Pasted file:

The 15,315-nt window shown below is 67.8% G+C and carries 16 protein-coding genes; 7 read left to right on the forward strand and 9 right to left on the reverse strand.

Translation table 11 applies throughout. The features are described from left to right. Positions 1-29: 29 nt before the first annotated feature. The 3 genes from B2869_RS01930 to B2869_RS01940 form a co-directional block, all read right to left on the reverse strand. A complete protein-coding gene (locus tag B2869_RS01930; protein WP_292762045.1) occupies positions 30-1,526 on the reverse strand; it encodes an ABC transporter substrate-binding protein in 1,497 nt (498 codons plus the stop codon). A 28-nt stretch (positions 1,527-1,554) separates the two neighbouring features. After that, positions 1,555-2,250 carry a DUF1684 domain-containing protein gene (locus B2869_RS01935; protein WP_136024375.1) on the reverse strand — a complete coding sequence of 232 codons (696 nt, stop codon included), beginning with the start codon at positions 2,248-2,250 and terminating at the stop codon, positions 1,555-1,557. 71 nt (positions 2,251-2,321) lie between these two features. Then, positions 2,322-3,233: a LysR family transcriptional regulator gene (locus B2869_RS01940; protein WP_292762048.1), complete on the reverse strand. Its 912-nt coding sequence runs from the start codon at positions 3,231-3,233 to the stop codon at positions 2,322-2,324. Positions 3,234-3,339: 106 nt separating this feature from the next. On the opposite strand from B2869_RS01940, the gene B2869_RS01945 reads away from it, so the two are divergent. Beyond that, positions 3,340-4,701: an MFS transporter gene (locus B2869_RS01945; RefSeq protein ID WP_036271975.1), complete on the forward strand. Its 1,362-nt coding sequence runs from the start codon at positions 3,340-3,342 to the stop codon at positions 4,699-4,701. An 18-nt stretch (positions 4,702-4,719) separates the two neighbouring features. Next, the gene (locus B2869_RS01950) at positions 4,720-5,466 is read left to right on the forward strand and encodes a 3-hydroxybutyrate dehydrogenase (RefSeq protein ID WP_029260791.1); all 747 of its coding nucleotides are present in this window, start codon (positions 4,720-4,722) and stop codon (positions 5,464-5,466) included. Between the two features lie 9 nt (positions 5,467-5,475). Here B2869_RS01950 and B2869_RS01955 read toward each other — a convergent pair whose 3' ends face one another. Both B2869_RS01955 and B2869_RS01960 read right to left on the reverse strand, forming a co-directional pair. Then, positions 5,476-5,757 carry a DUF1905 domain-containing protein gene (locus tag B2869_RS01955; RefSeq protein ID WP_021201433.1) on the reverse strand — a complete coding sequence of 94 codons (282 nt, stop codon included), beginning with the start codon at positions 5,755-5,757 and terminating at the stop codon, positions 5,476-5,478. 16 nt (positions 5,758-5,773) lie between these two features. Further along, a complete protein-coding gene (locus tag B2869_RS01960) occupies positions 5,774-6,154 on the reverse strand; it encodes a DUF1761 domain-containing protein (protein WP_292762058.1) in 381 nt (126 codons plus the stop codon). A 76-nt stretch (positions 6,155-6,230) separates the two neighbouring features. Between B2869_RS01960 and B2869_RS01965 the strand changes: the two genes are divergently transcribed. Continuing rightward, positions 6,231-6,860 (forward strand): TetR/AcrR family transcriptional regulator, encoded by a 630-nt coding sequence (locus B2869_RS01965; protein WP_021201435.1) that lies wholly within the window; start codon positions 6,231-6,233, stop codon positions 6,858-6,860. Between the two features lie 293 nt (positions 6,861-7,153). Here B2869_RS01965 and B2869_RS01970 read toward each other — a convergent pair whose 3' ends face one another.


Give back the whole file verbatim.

The 15,315-nt window shown below is 67.8% G+C and carries 16 protein-coding genes; 7 read left to right on the forward strand and 9 right to left on the reverse strand.

Translation table 11 applies throughout. The features are described from left to right. Positions 1-29: 29 nt before the first annotated feature. The 3 genes from B2869_RS01930 to B2869_RS01940 form a co-directional block, all read right to left on the reverse strand. A complete protein-coding gene (locus tag B2869_RS01930; protein WP_292762045.1) occupies positions 30-1,526 on the reverse strand; it encodes an ABC transporter substrate-binding protein in 1,497 nt (498 codons plus the stop codon). A 28-nt stretch (positions 1,527-1,554) separates the two neighbouring features. After that, positions 1,555-2,250 carry a DUF1684 domain-containing protein gene (locus B2869_RS01935; protein WP_136024375.1) on the reverse strand — a complete coding sequence of 232 codons (696 nt, stop codon included), beginning with the start codon at positions 2,248-2,250 and terminating at the stop codon, positions 1,555-1,557. 71 nt (positions 2,251-2,321) lie between these two features. Then, positions 2,322-3,233: a LysR family transcriptional regulator gene (locus B2869_RS01940; protein WP_292762048.1), complete on the reverse strand. Its 912-nt coding sequence runs from the start codon at positions 3,231-3,233 to the stop codon at positions 2,322-2,324. Positions 3,234-3,339: 106 nt separating this feature from the next. On the opposite strand from B2869_RS01940, the gene B2869_RS01945 reads away from it, so the two are divergent. Beyond that, positions 3,340-4,701: an MFS transporter gene (locus B2869_RS01945; RefSeq protein ID WP_036271975.1), complete on the forward strand. Its 1,362-nt coding sequence runs from the start codon at positions 3,340-3,342 to the stop codon at positions 4,699-4,701. An 18-nt stretch (positions 4,702-4,719) separates the two neighbouring features. Next, the gene (locus B2869_RS01950) at positions 4,720-5,466 is read left to right on the forward strand and encodes a 3-hydroxybutyrate dehydrogenase (RefSeq protein ID WP_029260791.1); all 747 of its coding nucleotides are present in this window, start codon (positions 4,720-4,722) and stop codon (positions 5,464-5,466) included. Between the two features lie 9 nt (positions 5,467-5,475). Here B2869_RS01950 and B2869_RS01955 read toward each other — a convergent pair whose 3' ends face one another. Both B2869_RS01955 and B2869_RS01960 read right to left on the reverse strand, forming a co-directional pair. Then, positions 5,476-5,757 carry a DUF1905 domain-containing protein gene (locus tag B2869_RS01955; RefSeq protein ID WP_021201433.1) on the reverse strand — a complete coding sequence of 94 codons (282 nt, stop codon included), beginning with the start codon at positions 5,755-5,757 and terminating at the stop codon, positions 5,476-5,478. 16 nt (positions 5,758-5,773) lie between these two features. Further along, a complete protein-coding gene (locus tag B2869_RS01960) occupies positions 5,774-6,154 on the reverse strand; it encodes a DUF1761 domain-containing protein (protein WP_292762058.1) in 381 nt (126 codons plus the stop codon). A 76-nt stretch (positions 6,155-6,230) separates the two neighbouring features. Between B2869_RS01960 and B2869_RS01965 the strand changes: the two genes are divergently transcribed. Continuing rightward, positions 6,231-6,860 (forward strand): TetR/AcrR family transcriptional regulator, encoded by a 630-nt coding sequence (locus B2869_RS01965; protein WP_021201435.1) that lies wholly within the window; start codon positions 6,231-6,233, stop codon positions 6,858-6,860. Between the two features lie 293 nt (positions 6,861-7,153). Here B2869_RS01965 and B2869_RS01970 read toward each other — a convergent pair whose 3' ends face one another.